I used to do a lot of domestic violence trainings. In fact, someday I’ll tell you the story of when I did 36 trainings when I was pregnant and barfing. But recently I have been training again. And I remembered something. At some point, without fail, a participant will come up to me with some version of this question: “I have a friend who has a sister who has been in a domestic violence situation for years and my friend just doesn’t know how to help her. They’ve tried everything but she just won’t leave and everyone is worried about her and her kids’ safety and it is just a mess. What can they do?”
Every time my heart breaks. Again. My heart breaks for the asker, the sister, the survivor, the kids, the abuser. All of us. And I wish I had a better answer. But here is what I say:
It is hard to see someone you love and care about struggle. It is painful to see people making choices that we disagree with or find unfathomable. I get it, I do. And I also get that it is really hard for the survivor to make those choices and know that people disagree with them. We cannot imagine what it must be like for her. But I know that she is making decisions based on what she thinks will keep her safe or safer or sane. And in order to stick with her, we all need support. We need help to be there day in and day out. The good news is that there is support available. Domestic violence programs offer support to friends and family, not just to survivors themselves. The most important thing that all of us can do is to stay connected to the survivor. Connection directly counters and resists the abuse and isolation that survivors face.
So go forth. Reach out. Ask her: “What would make things better? How can I help with that?” I know it is hard to offer help and be turned down. But know that each offer is planting a seed and reminding her that you are there. Be there so that when she needs you, she can find you. No one deserves to be abused.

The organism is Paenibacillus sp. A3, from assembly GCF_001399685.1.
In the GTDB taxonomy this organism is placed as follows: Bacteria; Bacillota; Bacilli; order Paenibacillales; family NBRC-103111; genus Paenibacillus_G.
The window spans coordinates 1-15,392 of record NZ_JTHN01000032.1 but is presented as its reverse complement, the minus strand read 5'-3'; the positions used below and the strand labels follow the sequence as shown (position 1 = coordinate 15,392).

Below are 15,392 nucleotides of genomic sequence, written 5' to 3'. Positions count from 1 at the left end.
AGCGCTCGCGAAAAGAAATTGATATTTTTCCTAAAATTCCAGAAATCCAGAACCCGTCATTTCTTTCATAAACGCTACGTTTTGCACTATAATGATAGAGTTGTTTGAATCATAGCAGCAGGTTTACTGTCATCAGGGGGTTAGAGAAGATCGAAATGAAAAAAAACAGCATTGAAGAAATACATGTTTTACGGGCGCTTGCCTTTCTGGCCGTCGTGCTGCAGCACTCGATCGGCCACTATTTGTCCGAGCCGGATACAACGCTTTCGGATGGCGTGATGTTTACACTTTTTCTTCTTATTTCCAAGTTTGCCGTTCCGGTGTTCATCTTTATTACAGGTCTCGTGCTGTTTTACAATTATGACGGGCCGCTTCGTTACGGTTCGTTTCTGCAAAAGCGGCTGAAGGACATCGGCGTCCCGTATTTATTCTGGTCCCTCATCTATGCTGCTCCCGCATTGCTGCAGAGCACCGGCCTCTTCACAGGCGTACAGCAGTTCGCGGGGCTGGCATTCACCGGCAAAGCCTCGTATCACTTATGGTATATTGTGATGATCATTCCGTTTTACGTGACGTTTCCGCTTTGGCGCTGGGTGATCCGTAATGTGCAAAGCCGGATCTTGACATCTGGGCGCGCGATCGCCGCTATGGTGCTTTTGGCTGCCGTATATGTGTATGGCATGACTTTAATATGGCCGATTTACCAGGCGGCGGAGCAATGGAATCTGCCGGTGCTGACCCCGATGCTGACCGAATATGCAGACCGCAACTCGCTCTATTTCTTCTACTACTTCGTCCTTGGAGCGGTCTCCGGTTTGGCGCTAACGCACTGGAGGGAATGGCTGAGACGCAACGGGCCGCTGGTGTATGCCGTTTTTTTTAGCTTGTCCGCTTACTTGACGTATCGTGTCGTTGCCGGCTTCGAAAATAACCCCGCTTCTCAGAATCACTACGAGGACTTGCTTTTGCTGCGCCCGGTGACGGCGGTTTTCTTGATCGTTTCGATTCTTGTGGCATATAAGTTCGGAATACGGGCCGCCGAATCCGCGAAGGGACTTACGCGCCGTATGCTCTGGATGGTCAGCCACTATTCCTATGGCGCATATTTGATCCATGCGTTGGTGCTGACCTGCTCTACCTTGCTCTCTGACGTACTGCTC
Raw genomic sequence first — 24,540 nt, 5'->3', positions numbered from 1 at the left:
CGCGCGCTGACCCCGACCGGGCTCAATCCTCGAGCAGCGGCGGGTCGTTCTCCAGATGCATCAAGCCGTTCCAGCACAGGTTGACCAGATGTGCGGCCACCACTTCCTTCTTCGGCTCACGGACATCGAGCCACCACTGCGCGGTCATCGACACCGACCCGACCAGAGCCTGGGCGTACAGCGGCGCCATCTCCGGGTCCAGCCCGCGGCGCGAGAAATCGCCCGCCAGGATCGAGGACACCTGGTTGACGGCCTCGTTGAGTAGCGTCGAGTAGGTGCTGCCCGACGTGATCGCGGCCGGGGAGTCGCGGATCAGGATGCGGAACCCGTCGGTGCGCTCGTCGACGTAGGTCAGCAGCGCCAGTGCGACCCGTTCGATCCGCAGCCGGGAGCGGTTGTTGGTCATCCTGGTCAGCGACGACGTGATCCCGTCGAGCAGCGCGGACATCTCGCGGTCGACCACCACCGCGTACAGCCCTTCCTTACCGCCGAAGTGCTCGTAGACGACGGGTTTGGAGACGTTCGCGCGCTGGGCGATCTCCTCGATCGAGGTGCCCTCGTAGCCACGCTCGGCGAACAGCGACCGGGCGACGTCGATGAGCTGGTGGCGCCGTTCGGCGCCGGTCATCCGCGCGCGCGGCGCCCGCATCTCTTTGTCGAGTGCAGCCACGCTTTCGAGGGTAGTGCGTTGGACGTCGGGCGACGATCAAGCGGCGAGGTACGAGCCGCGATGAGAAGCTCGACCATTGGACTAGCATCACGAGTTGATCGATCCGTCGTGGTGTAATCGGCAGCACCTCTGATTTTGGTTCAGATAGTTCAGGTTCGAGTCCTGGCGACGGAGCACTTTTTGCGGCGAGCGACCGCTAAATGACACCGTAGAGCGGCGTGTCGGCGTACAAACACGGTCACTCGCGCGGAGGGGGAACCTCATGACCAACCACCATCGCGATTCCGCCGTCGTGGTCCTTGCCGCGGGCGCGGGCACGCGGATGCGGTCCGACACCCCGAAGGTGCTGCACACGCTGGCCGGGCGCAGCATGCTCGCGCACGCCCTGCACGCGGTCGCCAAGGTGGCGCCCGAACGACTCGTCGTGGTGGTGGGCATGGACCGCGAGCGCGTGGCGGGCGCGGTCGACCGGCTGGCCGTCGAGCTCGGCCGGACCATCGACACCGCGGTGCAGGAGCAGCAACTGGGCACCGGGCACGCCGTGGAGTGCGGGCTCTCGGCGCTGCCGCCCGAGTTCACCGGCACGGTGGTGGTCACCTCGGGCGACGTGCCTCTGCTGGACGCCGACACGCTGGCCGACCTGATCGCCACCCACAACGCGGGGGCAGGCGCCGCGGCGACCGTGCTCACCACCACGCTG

So hang in there and get support for yourself because when she calls on you, I want you to be ready.
Thank you. No really, thank you for staying connected and breaking that isolation. We need you. It takes all of us and we’re in this thing together.
Part of the experience of parenting these days is the constant background noise of worry. News and social media, endlessly fascinated with danger, feed a steady stream of warning about the perils waiting for our children.
After the horrific shooting at Sandy Hook Elementary, that low hum of worry turned up to full-volume fear for parents across the country. I felt it too, the gut wrenching, full body chill that comes with imagining the worst. But honestly, I was not afraid for my kids’ safety. I know that violence in schools is very rare and that by most measures kids are safer now than ever.
What I did genuinely worry about is the impulse to react to our fear and vulnerability with ever-increasing “security measures.” Armed guards in schools, more locked doors, fingerprints and background checks for parents.
I’m not naive about violence, but my experience has shown me that we can’t keep danger on the other side of a locked door. I know my children live in a world with abusers and rapists. I know that some people do terrible things to children. I know that I can’t tell by looking which man in the park or on the bus would hurt one of them if he had the chance. Just like I don’t know which guy at the gym or which little league dad is beating his wife at home. I live in a neighborhood where it is not uncommon to hear gunshots. Yet I believe that most of the violence is committed inside locked doors by people who belong there.
When it comes to protecting kids from harm by the people they trust, increased “security” is worse than useless. It actually makes our kids—and all of us—less safe. Tight security undermines connection and community—the very things that are most important to kids’ safety, health, and happiness. This letter from a mom to her child’s preschool points out how. My kids’ school, like many, held a meeting for parents about students’ safety in the days after the Sandy Hook shooting. Some of the concern, of course, was about school security, sign-in procedures, etc. But I was grateful that most of the focus was on how to re-commit to strengthening our connection as a community. Resisting fear, breaking isolation, looking out for each other—safety from the inside out.